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Clean Air Act 60 years on

Former campaigner's picture

It is now sixty years since the Clean Air Act became law. In 1956, the main threat was from domestic fires burning gas and coal, the smoke staining buildings black and causing lethal smogs. Now we face a new, invisible threat, not from chimney stacks but from exhaust pipes.  

The facts on air pollution from nitrogen oxides (NOx) and particulates (PM) are shocking: tens of thousands of UK deaths each year are attributable to air pollution, and children exposed to air pollution are at risk of life-limiting health problems.

On average, transport is responsible for 80 per cent of NOx emissions at the roadside, with the largest source of emissions being diesel vehicles. What’s worse is that, given weaknesses in the testing regime, up to 95 per cent of diesel vehicles on the road are currently breaking the air pollution limits already set.  

The government has produced a woefully inadequate national air quality plan, which is being contested in court. Plans to reduce air pollution to within the legal limits have a target date of 2020, meaning children born today will have started school before they have air that’s fit to breathe.  The Brexit vote is no excuse for weakening vital action on dirty air that our government has agreed with others in the EU to take.

So what is the solution?

Stop building major new roads. New roads create new traffic, making existing pollution worse. Bypasses that claim to help relieve air pollution generate extra traffic at either end, and too often erode the woodlands that help absorb CO2. The billions of pounds being pumped into road building should be saved and diverted to sustainable transport. Any road spending should be focused on making existing roads better not bigger, through a green retrofit programme for major roads, and mending the nationwide pothole menace.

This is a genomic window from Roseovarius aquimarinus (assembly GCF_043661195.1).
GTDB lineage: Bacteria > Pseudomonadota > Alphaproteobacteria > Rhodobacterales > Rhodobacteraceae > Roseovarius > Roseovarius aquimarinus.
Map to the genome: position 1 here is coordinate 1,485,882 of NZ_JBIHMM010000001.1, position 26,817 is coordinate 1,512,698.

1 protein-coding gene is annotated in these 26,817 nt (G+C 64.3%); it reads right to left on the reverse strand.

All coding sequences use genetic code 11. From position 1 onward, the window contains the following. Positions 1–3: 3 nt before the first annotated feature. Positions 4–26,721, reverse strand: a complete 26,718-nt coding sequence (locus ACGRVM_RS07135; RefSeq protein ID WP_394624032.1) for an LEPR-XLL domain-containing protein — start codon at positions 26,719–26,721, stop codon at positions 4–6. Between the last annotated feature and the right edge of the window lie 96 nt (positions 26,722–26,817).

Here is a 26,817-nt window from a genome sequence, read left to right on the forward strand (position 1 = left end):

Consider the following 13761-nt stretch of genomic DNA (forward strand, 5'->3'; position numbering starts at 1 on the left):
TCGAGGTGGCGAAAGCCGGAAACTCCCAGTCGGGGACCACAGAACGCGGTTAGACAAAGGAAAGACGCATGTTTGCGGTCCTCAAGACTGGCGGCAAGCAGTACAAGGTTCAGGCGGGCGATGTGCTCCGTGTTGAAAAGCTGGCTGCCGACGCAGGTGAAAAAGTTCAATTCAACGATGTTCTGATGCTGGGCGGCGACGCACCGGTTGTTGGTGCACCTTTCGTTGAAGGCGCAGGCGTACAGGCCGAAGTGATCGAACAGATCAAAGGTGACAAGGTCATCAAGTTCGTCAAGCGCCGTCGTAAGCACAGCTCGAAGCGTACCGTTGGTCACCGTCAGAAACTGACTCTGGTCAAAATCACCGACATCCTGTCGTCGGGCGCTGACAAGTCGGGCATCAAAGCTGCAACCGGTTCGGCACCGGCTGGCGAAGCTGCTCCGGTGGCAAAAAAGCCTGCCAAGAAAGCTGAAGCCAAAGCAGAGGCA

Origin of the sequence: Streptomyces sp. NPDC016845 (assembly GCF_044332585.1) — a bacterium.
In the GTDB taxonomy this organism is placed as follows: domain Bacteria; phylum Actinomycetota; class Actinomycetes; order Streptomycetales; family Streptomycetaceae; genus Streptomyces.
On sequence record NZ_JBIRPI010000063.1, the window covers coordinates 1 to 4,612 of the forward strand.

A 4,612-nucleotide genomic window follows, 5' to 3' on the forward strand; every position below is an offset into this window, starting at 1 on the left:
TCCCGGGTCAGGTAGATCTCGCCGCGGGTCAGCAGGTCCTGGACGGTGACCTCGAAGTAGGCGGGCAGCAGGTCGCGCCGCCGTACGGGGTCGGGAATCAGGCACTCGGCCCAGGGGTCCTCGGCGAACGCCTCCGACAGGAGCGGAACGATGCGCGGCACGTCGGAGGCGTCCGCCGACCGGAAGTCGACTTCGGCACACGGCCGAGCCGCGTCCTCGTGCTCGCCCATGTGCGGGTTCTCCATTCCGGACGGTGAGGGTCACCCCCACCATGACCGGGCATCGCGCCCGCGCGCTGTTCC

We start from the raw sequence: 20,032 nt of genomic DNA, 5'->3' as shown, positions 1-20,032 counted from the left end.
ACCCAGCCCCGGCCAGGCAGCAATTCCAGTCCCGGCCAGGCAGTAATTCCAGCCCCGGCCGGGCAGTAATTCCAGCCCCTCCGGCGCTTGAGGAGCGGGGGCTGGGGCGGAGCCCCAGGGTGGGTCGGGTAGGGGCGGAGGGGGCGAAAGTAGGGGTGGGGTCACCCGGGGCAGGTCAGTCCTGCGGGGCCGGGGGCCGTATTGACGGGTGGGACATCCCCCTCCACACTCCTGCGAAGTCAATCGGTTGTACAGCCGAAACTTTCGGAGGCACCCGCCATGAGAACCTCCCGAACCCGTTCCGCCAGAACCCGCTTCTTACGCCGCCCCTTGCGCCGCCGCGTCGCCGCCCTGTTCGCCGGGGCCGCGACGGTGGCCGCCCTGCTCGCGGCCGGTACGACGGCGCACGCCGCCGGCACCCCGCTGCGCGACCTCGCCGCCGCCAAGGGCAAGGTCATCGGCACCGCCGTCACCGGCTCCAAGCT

Tackle the freight challenge.  Shifting more long distance freight onto rail would have a significant impact. HGV road journeys produce 76 per cent more CO2 than the equivalent freight by rail, 90% more PM10 and up to fifteen times more NOx.  One option is to use passenger rail terminals  - largely unused overnight - for night-time freight. At the delivery end, Low Emission Zones will encourage greater use of electric vehicles and local pickup points.

Invest in local sustainable transport.  Communities across the country are demanding that their local authorities take action, backed by initiatives like the Cycling & Walking Investment Strategy. The emerging Bus Services Bill could be a great opportunity to get cleaner vehicles as part of new local partnerships.  Nottingham has pioneered the Workplace Parking Levy, with other councils, including Cambridge, looking to follow.

Sixty years on, clean buildings and clear skies are the welcome legacy of the Clean Air Act, yet our everyday air is still polluted.  Every community is entitled to clean air. Campaigning for better, sustainable transport is a vital part of this.